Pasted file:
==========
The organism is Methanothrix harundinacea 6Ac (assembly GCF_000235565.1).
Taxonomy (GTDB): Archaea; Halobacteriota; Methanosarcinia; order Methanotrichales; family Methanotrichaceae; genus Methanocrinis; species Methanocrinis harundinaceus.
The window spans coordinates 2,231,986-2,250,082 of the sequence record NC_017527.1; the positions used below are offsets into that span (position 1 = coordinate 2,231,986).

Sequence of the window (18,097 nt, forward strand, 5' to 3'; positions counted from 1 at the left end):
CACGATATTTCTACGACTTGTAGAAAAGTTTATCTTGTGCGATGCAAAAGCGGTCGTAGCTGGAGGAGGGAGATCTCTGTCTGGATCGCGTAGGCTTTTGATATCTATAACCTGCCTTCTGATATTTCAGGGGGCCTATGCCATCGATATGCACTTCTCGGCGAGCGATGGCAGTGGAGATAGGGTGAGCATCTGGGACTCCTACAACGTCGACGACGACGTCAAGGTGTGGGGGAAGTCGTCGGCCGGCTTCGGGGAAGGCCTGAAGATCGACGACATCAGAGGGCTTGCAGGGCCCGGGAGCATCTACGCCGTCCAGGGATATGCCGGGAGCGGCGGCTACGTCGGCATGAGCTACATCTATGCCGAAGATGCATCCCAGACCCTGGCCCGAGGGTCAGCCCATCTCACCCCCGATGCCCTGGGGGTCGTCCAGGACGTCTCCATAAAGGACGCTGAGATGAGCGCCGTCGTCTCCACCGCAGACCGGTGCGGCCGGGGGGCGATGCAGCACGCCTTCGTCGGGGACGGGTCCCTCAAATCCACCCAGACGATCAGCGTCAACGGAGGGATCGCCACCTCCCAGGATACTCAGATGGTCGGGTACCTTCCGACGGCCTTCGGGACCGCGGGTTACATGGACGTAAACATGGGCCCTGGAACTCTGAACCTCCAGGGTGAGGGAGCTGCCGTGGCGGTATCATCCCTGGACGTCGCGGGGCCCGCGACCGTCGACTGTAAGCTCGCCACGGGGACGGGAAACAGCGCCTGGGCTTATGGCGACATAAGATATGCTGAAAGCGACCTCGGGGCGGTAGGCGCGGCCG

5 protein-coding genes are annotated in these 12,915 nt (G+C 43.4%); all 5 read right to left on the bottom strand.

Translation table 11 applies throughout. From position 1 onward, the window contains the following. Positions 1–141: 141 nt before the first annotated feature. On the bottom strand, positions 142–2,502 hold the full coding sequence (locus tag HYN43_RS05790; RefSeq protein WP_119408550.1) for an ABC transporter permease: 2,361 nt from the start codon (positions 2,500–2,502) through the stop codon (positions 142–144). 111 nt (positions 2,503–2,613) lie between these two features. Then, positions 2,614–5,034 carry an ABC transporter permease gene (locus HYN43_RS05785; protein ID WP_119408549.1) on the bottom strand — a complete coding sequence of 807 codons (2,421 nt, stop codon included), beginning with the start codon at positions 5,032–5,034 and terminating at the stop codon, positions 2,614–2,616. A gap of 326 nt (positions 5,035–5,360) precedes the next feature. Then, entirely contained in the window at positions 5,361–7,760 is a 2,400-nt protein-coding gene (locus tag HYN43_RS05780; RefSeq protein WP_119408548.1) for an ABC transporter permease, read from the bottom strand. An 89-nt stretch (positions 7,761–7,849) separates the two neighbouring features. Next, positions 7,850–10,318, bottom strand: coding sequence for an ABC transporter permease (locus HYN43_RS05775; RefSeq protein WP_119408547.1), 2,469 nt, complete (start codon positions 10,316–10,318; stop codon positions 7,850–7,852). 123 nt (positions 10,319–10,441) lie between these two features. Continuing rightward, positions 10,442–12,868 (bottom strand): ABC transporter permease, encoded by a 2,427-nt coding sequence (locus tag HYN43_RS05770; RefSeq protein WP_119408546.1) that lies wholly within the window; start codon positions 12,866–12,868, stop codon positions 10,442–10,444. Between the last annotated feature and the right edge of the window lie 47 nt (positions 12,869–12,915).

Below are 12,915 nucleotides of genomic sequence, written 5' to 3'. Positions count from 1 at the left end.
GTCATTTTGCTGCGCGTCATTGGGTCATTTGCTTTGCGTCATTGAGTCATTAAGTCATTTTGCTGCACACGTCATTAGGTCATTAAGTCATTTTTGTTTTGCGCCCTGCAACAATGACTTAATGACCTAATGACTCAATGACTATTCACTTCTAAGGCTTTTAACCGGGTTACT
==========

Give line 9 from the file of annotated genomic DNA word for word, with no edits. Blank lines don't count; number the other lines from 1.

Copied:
GTCATTTTGCTGCGCGTCATTGGGTCATTTGCTTTGCGTCATTGAGTCATTAAGTCATTTTGCTGCACACGTCATTAGGTCATTAAGTCATTTTTGTTTTGCGCCCTGCAACAATGACTTAATGACCTAATGACTCAATGACTATTCACTTCTAAGGCTTTTAACCGGGTTACT